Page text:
In fact, Bryson was, perhaps, a little too gentlemanly, and I searched in vain for jests at the expense of either the British or the Americans.  Bryson is an American who has lived much of his life in England, and I had hoped for a bit more of his winning way of explaining one to the other (see his Notes from a Small Island and I’m a Stranger Here Myself for that). 

There was the occasional barb:

barbecue    is the only acceptable spelling in serious writing.  Any journalist or other formal user of English who believes that the word is spelled barbeque or, worse still, bar-b-q, is not ready for unsupervised employment.

But that was as snarky as he got.

If you are in the market for a concise guide to usage, I recommend this one.  Bryson has covered both sides of the Atlantic, and he refers even-handedly to American and British practice.  As a product of both British and American schools, and now as a resident of Canada, I appreciate this.  My spelling is nothing if not schizophrenic, and he has helped me do some mental tidying.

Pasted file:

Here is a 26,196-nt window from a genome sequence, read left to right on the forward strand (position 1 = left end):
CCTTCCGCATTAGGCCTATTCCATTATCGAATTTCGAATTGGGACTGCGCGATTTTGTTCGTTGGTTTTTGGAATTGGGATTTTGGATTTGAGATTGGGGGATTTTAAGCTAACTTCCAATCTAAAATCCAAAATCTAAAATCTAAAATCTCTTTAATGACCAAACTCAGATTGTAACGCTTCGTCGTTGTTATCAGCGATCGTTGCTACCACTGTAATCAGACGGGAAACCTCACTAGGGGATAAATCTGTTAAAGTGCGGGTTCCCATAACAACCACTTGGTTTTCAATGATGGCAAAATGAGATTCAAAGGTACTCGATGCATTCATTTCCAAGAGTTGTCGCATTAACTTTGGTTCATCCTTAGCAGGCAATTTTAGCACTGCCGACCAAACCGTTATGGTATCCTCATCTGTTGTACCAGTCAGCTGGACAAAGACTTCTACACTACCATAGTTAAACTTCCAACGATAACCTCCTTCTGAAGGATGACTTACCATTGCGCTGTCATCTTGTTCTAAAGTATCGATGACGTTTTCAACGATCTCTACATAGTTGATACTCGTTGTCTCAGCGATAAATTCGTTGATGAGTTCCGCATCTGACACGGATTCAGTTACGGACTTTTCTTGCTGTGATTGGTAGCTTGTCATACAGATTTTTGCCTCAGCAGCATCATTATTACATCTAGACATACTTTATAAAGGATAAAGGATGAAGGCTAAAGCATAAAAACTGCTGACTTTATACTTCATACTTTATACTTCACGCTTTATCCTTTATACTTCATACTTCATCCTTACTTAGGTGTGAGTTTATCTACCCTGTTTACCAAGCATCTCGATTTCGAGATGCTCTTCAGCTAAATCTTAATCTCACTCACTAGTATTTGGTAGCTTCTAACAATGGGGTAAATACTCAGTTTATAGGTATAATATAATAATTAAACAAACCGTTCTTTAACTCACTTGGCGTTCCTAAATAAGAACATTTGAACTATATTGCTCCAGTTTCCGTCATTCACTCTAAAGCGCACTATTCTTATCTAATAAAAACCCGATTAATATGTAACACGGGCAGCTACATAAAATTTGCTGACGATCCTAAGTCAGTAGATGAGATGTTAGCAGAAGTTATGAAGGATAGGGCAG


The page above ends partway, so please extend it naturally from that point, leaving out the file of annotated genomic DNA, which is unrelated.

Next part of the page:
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The Urban Dictionary

The Urban Dictionary and I go way back to when I nearly died of embarrassment. 

Here is my story of why every mother should bookmark the urban dictionary.

Every year on our street there is a party.  The neighbourhood kids—by which I mean elementary school kids—are out there until midnight, dancing the night away.  In our first year in the neighbourhood, I got schooled about the music kids like.  Two of my sons have birthdays around the same time as the street party, and I make playlists for the kids’ parties.  Raffi meets Talking Heads.  The kids dancing away on our street knew the lyrics and dance moves to club music.  I loved seeing them bouncing around, catching the glow sticks that the DJ was tossing out, laughing and in a musical world of their own.  Clearly I needed to update things.  I asked the DJ for some of the song titles to put on the next birthday playlist.  One particularly popular song was called “Crank Dat.”  It’s quite catchy. 

It’s also pornographic.  

I didn’t learn the meaning to the lyrics of the song until I played it a week later at my three-year-old son’s birthday party.  I very proudly played my cooler-than-ever birthday playlist.  I very smugly observed my sons and my nieces and nephews as they danced around to my latest creation.  Then their 24-year-old uncle pulled me aside.